Smithsonian Global

Ranald Woodaman

Powered by the Smithsonian Office of International Relations




Power to Convene
Cultural Sustainability

Ranald Woodaman is the Smithsonian Latino Center’s Exhibitions and Public Programs Director. His work at the Smithsonian includes the exhibitions ¡Azúcar! The Life and Music of Celia Cruz (2005); Mexican Treasures (2007); Posters from the Division of Community Education (DIVEDCO) of Puerto Rico, 1949-1989 (2008); Panamanian Passages (2009); Southern Identity: Contemporary Argentine Art (2010), and Cerámica de los Ancestros: Central America’s Past Revealed (2013); and the online exhibitions A Vision of Puerto Rico: The Teodoro Vidal Collection (2006) and Mexican America (2006).

Currently, Ranald is managing several Smithsonian initiatives including the Latino DC History Project and the Caribbean Indigenous Legacies Project. Outside of the Smithsonian, he led the community-curation and design of exhibitions documenting the history of LGBTQ Latinos in D.C. at the Historical Society of Washington, D.C. in 2008 and 2009. Ranald is also the former Vice-Chair of the Latino Network of the American Alliance of Museums (AAM), and is a member of the AAM’s National Program Committee.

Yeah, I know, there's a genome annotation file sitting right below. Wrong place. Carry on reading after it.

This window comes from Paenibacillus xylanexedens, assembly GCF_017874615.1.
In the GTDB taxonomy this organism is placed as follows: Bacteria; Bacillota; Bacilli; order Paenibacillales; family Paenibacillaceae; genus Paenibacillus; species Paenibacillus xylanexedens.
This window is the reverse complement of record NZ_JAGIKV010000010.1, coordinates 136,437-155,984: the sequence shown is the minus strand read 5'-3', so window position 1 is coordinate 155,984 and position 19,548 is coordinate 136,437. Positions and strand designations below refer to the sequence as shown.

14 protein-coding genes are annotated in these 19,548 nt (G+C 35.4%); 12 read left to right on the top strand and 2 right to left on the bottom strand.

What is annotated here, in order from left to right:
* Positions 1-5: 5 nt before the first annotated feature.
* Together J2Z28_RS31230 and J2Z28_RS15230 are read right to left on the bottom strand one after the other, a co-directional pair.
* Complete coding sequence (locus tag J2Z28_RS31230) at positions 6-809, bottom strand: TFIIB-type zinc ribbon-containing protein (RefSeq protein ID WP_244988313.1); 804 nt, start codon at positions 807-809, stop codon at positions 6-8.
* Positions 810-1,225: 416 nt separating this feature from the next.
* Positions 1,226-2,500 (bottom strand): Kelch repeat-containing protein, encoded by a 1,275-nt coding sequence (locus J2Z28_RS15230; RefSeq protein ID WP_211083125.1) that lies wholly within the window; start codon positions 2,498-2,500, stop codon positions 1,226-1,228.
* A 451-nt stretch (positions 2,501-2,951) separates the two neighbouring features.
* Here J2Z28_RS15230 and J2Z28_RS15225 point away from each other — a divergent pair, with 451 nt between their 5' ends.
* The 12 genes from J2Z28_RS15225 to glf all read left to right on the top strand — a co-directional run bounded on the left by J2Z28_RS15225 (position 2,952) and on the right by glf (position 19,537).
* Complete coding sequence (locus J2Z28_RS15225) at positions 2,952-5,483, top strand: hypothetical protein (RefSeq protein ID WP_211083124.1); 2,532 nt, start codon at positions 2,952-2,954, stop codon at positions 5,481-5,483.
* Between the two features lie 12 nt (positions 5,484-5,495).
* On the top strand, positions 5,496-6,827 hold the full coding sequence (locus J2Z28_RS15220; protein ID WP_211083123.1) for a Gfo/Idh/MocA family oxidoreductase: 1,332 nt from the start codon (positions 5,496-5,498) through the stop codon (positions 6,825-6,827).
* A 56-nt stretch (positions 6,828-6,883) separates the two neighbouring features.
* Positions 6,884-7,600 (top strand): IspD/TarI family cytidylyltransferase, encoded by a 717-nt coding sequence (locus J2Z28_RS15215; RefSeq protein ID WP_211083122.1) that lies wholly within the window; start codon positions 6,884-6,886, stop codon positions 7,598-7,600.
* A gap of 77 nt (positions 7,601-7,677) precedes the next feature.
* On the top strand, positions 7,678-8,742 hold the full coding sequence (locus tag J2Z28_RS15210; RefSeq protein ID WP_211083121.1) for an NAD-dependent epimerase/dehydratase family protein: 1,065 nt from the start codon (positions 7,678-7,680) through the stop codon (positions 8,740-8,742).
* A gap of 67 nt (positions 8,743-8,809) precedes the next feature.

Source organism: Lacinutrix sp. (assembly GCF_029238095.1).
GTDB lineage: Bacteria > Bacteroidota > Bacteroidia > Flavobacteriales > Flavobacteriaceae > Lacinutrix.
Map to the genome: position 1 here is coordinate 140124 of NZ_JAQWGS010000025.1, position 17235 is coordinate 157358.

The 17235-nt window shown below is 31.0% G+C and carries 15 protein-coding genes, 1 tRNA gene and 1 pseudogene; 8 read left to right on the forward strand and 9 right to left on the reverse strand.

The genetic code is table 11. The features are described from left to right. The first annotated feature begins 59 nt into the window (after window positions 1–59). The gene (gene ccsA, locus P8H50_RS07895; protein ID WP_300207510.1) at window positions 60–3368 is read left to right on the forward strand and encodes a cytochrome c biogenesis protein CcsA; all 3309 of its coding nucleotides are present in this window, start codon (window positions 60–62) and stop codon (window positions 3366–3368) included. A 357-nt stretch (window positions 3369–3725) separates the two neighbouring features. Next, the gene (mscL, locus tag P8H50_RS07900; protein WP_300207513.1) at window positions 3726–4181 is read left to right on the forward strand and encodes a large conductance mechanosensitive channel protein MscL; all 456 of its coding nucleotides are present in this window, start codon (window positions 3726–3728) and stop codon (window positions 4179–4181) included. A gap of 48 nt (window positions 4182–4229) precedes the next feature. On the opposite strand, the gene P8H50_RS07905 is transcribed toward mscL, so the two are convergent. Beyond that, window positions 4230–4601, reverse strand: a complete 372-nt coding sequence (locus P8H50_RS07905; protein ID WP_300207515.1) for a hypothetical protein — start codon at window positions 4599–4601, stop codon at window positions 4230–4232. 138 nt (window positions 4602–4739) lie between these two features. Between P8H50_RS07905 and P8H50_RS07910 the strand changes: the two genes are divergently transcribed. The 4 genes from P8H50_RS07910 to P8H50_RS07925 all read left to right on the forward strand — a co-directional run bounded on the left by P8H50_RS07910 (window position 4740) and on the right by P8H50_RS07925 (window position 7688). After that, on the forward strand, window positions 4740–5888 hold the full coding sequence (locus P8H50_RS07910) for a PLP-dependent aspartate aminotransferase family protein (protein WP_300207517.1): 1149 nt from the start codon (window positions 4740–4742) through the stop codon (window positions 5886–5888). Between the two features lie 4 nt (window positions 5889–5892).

Ranald works with the material culture and intangible heritage of the Caribbean, and has a strong interest in constructions of ancestral heritage and making meaning around history in Latino communities.

Learn more about how the Caribbean Indigenous Legacies Project celebrates the survival and vibrancy of Native Taíno culture and people today.


Caribbean Indigenous Legacies Project  

The Caribbean Indigenous Legacies Project retells the story of the Columbus encounter and celebrates the survival and vibrancy of Native Taíno culture and people today.